I’m tired. Like so many other Americans, like our President, like anyone who has a heart, I’m weary of the almost clockwork report of a mass shooting. Once again, someone has murdered nine and injured far more, laden with firearms … guns that the shooter’s father didn’t even know the gunman (who still lived with his father) had. So many lives have been lost in similar fashion over these past years, far more lives than any terrorist attack or the other conventional boogeymen dangled before us by our politicians on a regular basis.
Fatigue shouldn’t be used as a reason for inaction however and, while we should grieve for the fallen, our tears won’t be of much use either. Some kind of action needs to be taken, but common sense action. Much like fatigue and depression are of little use, wild reaction is pointless as well.
The United States has a long history of a gun culture that comes close to worship (and you could argue that there are regions where it truly is worship). By that very history, there is a tendency among people who want to shy blame away from the guns themselves, to focus all the blame for these incidents on the problems our nation has with mental health and dealing with those suffering from mental and emotional diseases.
They aren’t entirely wrong. We do have big problems in how we deal with and address the mentally ill. However, basic common sense tells us that a problem of this magnitude cannot be tackled by focusing on only one part of the problem. The shooter is one part of the equation, yes, but the firearms themselves present another part of the issue.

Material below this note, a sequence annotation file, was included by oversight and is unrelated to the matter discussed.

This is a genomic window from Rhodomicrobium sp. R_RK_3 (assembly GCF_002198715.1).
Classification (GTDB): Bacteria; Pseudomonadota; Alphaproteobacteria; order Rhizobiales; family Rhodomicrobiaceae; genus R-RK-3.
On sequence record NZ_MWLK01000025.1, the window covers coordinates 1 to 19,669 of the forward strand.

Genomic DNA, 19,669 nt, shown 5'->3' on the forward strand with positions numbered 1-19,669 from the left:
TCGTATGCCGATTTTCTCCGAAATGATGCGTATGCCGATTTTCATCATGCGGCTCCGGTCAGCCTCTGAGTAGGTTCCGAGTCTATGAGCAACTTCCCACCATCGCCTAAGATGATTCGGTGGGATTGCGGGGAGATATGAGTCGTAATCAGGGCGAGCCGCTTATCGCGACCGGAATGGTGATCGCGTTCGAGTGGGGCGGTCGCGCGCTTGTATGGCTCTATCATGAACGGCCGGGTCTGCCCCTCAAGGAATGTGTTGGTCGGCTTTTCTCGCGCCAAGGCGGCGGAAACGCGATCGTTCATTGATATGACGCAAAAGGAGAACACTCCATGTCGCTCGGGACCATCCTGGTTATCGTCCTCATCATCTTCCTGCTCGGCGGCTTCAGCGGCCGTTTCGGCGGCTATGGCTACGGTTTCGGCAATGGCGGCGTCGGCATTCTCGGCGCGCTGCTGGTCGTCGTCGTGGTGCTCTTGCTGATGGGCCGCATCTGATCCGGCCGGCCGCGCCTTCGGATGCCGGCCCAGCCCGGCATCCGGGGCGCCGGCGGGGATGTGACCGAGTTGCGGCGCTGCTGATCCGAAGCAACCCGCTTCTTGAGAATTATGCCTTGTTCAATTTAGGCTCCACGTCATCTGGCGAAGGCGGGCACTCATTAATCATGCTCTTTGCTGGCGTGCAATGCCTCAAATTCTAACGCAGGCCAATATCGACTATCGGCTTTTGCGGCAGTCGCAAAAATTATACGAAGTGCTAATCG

A gun has one purpose and one purpose alone: to kill. We have a lot of laws and licensing in place to be given the authority to drive a motor vehicle, right? Because of our American love of guns, the restrictions on gun sales, proper licensing for use, and gun education are treated horribly by our government.
Yes, there are some laws in place, but they can be circumvented easily in multiple ways and they are wildly inconsistent throughout the country. The simple fact that these various gunmen, often with known mental and medical issues, could stockpile so many firearms and other weaponry with not a single warning bell set off in the actual system has to tell us that the piecemeal protections we have in place are far from sufficient.
It’s just common sense to restrict devices meant purely for death to be more intensely monitored and regulated than our transportation.
Next time, we’ll be back to our usual, more light-hearted topics with Writing Is A Bad Habit. Until then, friends, good reading, good writing, and good luck!